Afghan students must learn Russian and Cyrillic to continue their lessons
By Rayhan Demytrie
BBC News, Vahdat
During Tajikistan's civil war in the 1990s, thousands sought refuge in Afghanistan. Now Tajikis are returning the favour.
Tajikistan is one of the poorest states in Central Asia, but unlike its neighbours Uzbekistan and Turkmenistan it is willing to accept Afghan refugees.
Sitting on the floor in her one-bedroom flat in the Tajik city of Vahdat, Afghan refugee Farzona Sakhi is sifting through dozens of certificates obtained on completion of Western NGO-run courses in Afghanistan.
Her latest job was with Save the Children in Kabul. But she was forced to leave the country after being threatened by the Taliban.
"I taught underage girls their rights, I explained [to] them what is forced marriage or early marriage. Child abuse is a huge problem in Afghanistan. I worked with them for four years but then I received a warning letter," says Ms Sakhi, holding back tears.
Sulton Ali cares only that his children are not surrounded by war
"They said my teaching is against Islam, and that I am teaching Christian values. I had to leave Kabul."
According to the UN refugee agency, cases like hers mark one of the new trends among Afghan asylum seekers in Tajikistan - educated English-speakers who claim they are escaping persecution from the Taliban for their association with Western NGOs.
"Other trends include arrivals from southern and central Afghan provinces," says Ilija Todorovic, the UNHCR country representative in Dushanbe.
"In the past it was mainly ethnic Tajiks and Uzbeks from the north of Afghanistan, now refugees are coming from Helmand, Kandahar, Kabul."
Afghans have always travelled to neighbouring Tajikistan, but now the number crossing the border is raising concern.
According to the UN refugee agency - the UNHCR - there were more than 1,300 Afghans seeking asylum in Tajikistan in 2008.
That number has almost doubled in the first five months of 2009.
Among the reasons for the influx is violence over the border in Pakistan - the most common destination for Afghan refugees.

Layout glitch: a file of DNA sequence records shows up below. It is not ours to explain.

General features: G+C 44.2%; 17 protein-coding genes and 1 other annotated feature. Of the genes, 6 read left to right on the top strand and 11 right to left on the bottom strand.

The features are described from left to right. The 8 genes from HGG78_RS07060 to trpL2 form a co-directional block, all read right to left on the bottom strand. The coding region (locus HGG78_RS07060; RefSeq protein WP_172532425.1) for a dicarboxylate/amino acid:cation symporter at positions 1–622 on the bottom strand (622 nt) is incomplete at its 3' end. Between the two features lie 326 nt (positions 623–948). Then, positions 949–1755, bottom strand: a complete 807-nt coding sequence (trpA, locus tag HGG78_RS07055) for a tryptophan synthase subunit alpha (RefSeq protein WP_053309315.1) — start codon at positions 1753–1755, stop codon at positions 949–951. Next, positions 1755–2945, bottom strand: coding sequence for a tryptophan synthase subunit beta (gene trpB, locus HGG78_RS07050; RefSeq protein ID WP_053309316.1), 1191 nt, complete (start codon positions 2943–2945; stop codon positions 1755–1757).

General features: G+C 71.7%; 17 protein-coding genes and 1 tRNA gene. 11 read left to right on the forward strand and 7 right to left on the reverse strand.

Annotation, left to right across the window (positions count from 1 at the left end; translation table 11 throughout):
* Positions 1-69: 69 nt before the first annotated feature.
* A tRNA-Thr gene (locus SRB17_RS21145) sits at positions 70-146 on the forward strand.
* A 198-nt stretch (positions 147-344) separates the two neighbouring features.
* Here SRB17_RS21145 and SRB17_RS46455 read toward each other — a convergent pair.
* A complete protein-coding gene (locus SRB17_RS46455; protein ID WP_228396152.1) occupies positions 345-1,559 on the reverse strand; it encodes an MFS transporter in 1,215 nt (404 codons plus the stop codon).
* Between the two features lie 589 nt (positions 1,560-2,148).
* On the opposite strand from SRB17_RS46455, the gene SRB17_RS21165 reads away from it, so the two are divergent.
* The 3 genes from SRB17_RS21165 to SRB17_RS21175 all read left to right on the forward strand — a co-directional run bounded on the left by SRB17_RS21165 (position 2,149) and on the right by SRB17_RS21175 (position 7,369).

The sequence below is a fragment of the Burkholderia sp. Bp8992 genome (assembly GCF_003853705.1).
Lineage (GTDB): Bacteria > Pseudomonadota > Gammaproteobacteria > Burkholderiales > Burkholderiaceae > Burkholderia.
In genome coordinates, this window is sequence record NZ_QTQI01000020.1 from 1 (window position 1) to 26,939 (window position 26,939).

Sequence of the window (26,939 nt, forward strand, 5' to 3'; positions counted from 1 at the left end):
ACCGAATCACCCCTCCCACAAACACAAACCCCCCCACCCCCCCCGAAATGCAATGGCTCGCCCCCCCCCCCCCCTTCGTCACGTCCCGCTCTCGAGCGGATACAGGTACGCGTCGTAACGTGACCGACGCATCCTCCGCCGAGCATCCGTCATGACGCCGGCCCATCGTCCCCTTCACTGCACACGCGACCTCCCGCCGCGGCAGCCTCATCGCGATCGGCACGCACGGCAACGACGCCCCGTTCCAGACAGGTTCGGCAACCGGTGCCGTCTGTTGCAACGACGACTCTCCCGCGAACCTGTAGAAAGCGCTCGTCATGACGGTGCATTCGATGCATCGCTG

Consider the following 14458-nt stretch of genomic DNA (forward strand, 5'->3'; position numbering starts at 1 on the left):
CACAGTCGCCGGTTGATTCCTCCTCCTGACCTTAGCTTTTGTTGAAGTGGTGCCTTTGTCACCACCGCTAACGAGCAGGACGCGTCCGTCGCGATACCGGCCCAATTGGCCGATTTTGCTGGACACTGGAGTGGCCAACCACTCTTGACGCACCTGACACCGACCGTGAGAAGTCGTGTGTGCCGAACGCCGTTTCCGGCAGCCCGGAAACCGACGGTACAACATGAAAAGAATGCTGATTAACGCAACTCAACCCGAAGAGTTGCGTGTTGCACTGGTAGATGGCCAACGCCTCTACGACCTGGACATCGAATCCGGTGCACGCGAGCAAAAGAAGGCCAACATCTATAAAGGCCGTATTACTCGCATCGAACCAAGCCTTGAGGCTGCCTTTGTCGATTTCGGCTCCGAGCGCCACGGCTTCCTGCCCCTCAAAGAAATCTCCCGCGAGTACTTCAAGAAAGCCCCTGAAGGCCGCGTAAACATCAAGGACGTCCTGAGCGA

"Many of my friends were killed in Afghanistan and I fled to Pakistan," says Sulton Ali, who was born in the Bamyan region of Afghanistan.
"My four children were born in Pakistan, but now that country is unstable too. We came here because Tajikistan seems more stable."
But the living conditions here are extremely poor.
Tajikistan, itself a poor country, is struggling to provide the refugees with jobs and healthcare.
A special government decree outlawed the settling of refugees in the capital, and job opportunities in small rural towns are almost non-existent.
Sulton Ali, like many Afghan refugees, works as a trader in the market.
He has to earn at least $80 (£50) a month - the cost of the rent for the two-bedroom flat he shares with another family.
There is no furniture in his flat, only a pile of quilted blankets - kurpacha - and some pillows.
There is no running water and no gas. His wife says they rarely eat meat because it is too expensive.
But Sulton Ali does not complain, he says the most important thing is that there is no war and his children can study.
Sulton Ali's eldest daughter attends a UNHCR-run Russian language classes for Afghan refugees.
Dari, which is widely spoken in Afghanistan, and Tajik both originate from Persian. The main difference is the alphabet. Dari is written in Arabic and Tajik in Cyrillic.
In order to continue their studies in Tajik schools Afghan children have to learn to write in Cyrillic and learn basic Russian.
No furniture, no water and no gas make life tough for some refugees
Ten-year-old Burhon speaks fluent English, and he is now mastering his Russian.
"I learned my English at school in Kabul, but the famous language here is Russia not English," says Burhon.
He reads what is written in his exercise book and laughs.
"It says here 'mush dushmani odam ast' - it means mouse is the enemy of human. But I think human is the enemy of human."
Burhon hopes that one day he will be able to go back to Afghanistan.
"I will go there if the war stops, it is my homeland. Everyone likes their homeland."
But few refugees believe the situation in their country will get better any time soon.
The lack of job opportunities and the poor quality of life in Tajikistan makes many hope for eventual resettlement in a more economically developed country.